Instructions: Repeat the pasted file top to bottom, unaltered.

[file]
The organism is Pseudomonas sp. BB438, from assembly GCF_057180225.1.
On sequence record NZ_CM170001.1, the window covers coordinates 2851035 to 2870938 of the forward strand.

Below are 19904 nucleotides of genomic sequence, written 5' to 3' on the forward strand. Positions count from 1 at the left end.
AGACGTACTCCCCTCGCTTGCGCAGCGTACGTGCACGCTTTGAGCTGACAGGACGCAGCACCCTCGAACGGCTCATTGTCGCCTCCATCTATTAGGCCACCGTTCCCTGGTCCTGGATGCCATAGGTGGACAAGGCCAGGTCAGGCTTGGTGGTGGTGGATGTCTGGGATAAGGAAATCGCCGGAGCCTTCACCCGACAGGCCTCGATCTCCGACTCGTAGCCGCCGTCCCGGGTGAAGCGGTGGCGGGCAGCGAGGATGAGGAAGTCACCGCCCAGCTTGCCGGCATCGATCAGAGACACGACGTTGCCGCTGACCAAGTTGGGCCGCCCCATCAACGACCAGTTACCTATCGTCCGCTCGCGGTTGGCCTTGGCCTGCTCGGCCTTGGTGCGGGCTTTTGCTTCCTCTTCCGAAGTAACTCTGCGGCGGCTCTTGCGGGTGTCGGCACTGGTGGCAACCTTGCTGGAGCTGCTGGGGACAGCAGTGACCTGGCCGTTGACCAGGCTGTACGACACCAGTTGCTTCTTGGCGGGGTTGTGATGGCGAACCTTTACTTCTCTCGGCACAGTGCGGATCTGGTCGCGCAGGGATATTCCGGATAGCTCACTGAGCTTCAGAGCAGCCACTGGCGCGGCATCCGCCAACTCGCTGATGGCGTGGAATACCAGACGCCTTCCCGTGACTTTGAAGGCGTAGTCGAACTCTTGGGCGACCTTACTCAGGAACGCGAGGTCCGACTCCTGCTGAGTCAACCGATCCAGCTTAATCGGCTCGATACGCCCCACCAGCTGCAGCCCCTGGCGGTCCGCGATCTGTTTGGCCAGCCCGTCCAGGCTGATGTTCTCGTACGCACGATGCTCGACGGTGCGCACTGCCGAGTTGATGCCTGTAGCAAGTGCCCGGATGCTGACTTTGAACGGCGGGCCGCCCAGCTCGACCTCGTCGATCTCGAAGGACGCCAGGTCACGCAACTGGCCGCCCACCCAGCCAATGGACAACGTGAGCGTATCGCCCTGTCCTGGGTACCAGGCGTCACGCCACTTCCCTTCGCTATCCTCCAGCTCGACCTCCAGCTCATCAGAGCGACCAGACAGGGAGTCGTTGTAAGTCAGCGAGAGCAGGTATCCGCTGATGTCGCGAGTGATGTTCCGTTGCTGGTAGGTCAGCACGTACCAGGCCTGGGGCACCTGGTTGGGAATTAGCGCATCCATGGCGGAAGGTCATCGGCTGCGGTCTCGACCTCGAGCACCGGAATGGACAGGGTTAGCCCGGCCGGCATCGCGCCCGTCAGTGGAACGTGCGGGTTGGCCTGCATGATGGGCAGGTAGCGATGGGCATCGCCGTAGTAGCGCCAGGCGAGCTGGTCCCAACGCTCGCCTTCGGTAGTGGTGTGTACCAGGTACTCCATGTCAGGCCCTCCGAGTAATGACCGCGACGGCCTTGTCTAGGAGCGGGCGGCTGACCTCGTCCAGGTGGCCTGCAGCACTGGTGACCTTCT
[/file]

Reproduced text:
The organism is Pseudomonas sp. BB438, from assembly GCF_057180225.1.
On sequence record NZ_CM170001.1, the window covers coordinates 2851035 to 2870938 of the forward strand.

Below are 19904 nucleotides of genomic sequence, written 5' to 3' on the forward strand. Positions count from 1 at the left end.
AGACGTACTCCCCTCGCTTGCGCAGCGTACGTGCACGCTTTGAGCTGACAGGACGCAGCACCCTCGAACGGCTCATTGTCGCCTCCATCTATTAGGCCACCGTTCCCTGGTCCTGGATGCCATAGGTGGACAAGGCCAGGTCAGGCTTGGTGGTGGTGGATGTCTGGGATAAGGAAATCGCCGGAGCCTTCACCCGACAGGCCTCGATCTCCGACTCGTAGCCGCCGTCCCGGGTGAAGCGGTGGCGGGCAGCGAGGATGAGGAAGTCACCGCCCAGCTTGCCGGCATCGATCAGAGACACGACGTTGCCGCTGACCAAGTTGGGCCGCCCCATCAACGACCAGTTACCTATCGTCCGCTCGCGGTTGGCCTTGGCCTGCTCGGCCTTGGTGCGGGCTTTTGCTTCCTCTTCCGAAGTAACTCTGCGGCGGCTCTTGCGGGTGTCGGCACTGGTGGCAACCTTGCTGGAGCTGCTGGGGACAGCAGTGACCTGGCCGTTGACCAGGCTGTACGACACCAGTTGCTTCTTGGCGGGGTTGTGATGGCGAACCTTTACTTCTCTCGGCACAGTGCGGATCTGGTCGCGCAGGGATATTCCGGATAGCTCACTGAGCTTCAGAGCAGCCACTGGCGCGGCATCCGCCAACTCGCTGATGGCGTGGAATACCAGACGCCTTCCCGTGACTTTGAAGGCGTAGTCGAACTCTTGGGCGACCTTACTCAGGAACGCGAGGTCCGACTCCTGCTGAGTCAACCGATCCAGCTTAATCGGCTCGATACGCCCCACCAGCTGCAGCCCCTGGCGGTCCGCGATCTGTTTGGCCAGCCCGTCCAGGCTGATGTTCTCGTACGCACGATGCTCGACGGTGCGCACTGCCGAGTTGATGCCTGTAGCAAGTGCCCGGATGCTGACTTTGAACGGCGGGCCGCCCAGCTCGACCTCGTCGATCTCGAAGGACGCCAGGTCACGCAACTGGCCGCCCACCCAGCCAATGGACAACGTGAGCGTATCGCCCTGTCCTGGGTACCAGGCGTCACGCCACTTCCCTTCGCTATCCTCCAGCTCGACCTCCAGCTCATCAGAGCGACCAGACAGGGAGTCGTTGTAAGTCAGCGAGAGCAGGTATCCGCTGATGTCGCGAGTGATGTTCCGTTGCTGGTAGGTCAGCACGTACCAGGCCTGGGGCACCTGGTTGGGAATTAGCGCATCCATGGCGGAAGGTCATCGGCTGCGGTCTCGACCTCGAGCACCGGAATGGACAGGGTTAGCCCGGCCGGCATCGCGCCCGTCAGTGGAACGTGCGGGTTGGCCTGCATGATGGGCAGGTAGCGATGGGCATCGCCGTAGTAGCGCCAGGCGAGCTGGTCCCAACGCTCGCCTTCGGTAGTGGTGTGTACCAGGTACTCCATGTCAGGCCCTCCGAGTAATGACCGCGACGGCCTTGTCTAGGAGCGGGCGGCTGACCTCGTCCAGGTGGCCTGCAGCACTGGTGACCTTCT